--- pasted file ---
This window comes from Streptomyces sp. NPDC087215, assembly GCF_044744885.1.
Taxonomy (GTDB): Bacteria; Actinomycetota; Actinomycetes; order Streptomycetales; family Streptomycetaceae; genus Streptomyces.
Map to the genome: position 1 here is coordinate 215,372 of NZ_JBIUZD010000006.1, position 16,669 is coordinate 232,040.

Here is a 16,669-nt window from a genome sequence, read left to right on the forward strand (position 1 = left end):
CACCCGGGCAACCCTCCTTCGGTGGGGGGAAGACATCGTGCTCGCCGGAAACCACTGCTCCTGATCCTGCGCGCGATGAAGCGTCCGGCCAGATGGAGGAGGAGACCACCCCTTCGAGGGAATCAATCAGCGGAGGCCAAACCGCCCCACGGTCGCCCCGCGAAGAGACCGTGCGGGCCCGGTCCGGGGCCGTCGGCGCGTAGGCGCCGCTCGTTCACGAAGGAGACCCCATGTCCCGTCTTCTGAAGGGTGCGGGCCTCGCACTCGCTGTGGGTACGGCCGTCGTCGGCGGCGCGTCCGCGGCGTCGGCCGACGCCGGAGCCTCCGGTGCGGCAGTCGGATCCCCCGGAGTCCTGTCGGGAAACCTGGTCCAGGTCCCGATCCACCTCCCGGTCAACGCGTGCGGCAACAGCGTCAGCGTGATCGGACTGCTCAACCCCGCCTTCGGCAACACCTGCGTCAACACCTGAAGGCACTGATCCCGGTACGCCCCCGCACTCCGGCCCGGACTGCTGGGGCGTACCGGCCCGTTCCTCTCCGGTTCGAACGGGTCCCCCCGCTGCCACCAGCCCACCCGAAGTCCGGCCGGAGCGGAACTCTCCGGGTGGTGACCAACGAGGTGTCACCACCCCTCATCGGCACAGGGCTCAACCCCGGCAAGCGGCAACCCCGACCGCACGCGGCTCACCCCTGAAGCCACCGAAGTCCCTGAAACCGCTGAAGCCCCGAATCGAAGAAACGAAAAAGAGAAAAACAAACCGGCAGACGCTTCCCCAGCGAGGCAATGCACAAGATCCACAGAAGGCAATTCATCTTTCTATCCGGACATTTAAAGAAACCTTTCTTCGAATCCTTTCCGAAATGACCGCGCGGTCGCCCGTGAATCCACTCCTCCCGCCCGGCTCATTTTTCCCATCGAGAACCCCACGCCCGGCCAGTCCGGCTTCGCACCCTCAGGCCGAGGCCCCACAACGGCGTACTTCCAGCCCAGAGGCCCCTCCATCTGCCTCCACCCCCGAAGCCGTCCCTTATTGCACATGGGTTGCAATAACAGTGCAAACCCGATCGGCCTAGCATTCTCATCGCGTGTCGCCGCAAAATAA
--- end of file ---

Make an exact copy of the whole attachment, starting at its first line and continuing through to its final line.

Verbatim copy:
This window comes from Streptomyces sp. NPDC087215, assembly GCF_044744885.1.
Taxonomy (GTDB): Bacteria; Actinomycetota; Actinomycetes; order Streptomycetales; family Streptomycetaceae; genus Streptomyces.
Map to the genome: position 1 here is coordinate 215,372 of NZ_JBIUZD010000006.1, position 16,669 is coordinate 232,040.

Here is a 16,669-nt window from a genome sequence, read left to right on the forward strand (position 1 = left end):
CACCCGGGCAACCCTCCTTCGGTGGGGGGAAGACATCGTGCTCGCCGGAAACCACTGCTCCTGATCCTGCGCGCGATGAAGCGTCCGGCCAGATGGAGGAGGAGACCACCCCTTCGAGGGAATCAATCAGCGGAGGCCAAACCGCCCCACGGTCGCCCCGCGAAGAGACCGTGCGGGCCCGGTCCGGGGCCGTCGGCGCGTAGGCGCCGCTCGTTCACGAAGGAGACCCCATGTCCCGTCTTCTGAAGGGTGCGGGCCTCGCACTCGCTGTGGGTACGGCCGTCGTCGGCGGCGCGTCCGCGGCGTCGGCCGACGCCGGAGCCTCCGGTGCGGCAGTCGGATCCCCCGGAGTCCTGTCGGGAAACCTGGTCCAGGTCCCGATCCACCTCCCGGTCAACGCGTGCGGCAACAGCGTCAGCGTGATCGGACTGCTCAACCCCGCCTTCGGCAACACCTGCGTCAACACCTGAAGGCACTGATCCCGGTACGCCCCCGCACTCCGGCCCGGACTGCTGGGGCGTACCGGCCCGTTCCTCTCCGGTTCGAACGGGTCCCCCCGCTGCCACCAGCCCACCCGAAGTCCGGCCGGAGCGGAACTCTCCGGGTGGTGACCAACGAGGTGTCACCACCCCTCATCGGCACAGGGCTCAACCCCGGCAAGCGGCAACCCCGACCGCACGCGGCTCACCCCTGAAGCCACCGAAGTCCCTGAAACCGCTGAAGCCCCGAATCGAAGAAACGAAAAAGAGAAAAACAAACCGGCAGACGCTTCCCCAGCGAGGCAATGCACAAGATCCACAGAAGGCAATTCATCTTTCTATCCGGACATTTAAAGAAACCTTTCTTCGAATCCTTTCCGAAATGACCGCGCGGTCGCCCGTGAATCCACTCCTCCCGCCCGGCTCATTTTTCCCATCGAGAACCCCACGCCCGGCCAGTCCGGCTTCGCACCCTCAGGCCGAGGCCCCACAACGGCGTACTTCCAGCCCAGAGGCCCCTCCATCTGCCTCCACCCCCGAAGCCGTCCCTTATTGCACATGGGTTGCAATAACAGTGCAAACCCGATCGGCCTAGCATTCTCATCGCGTGTCGCCGCAAAATAA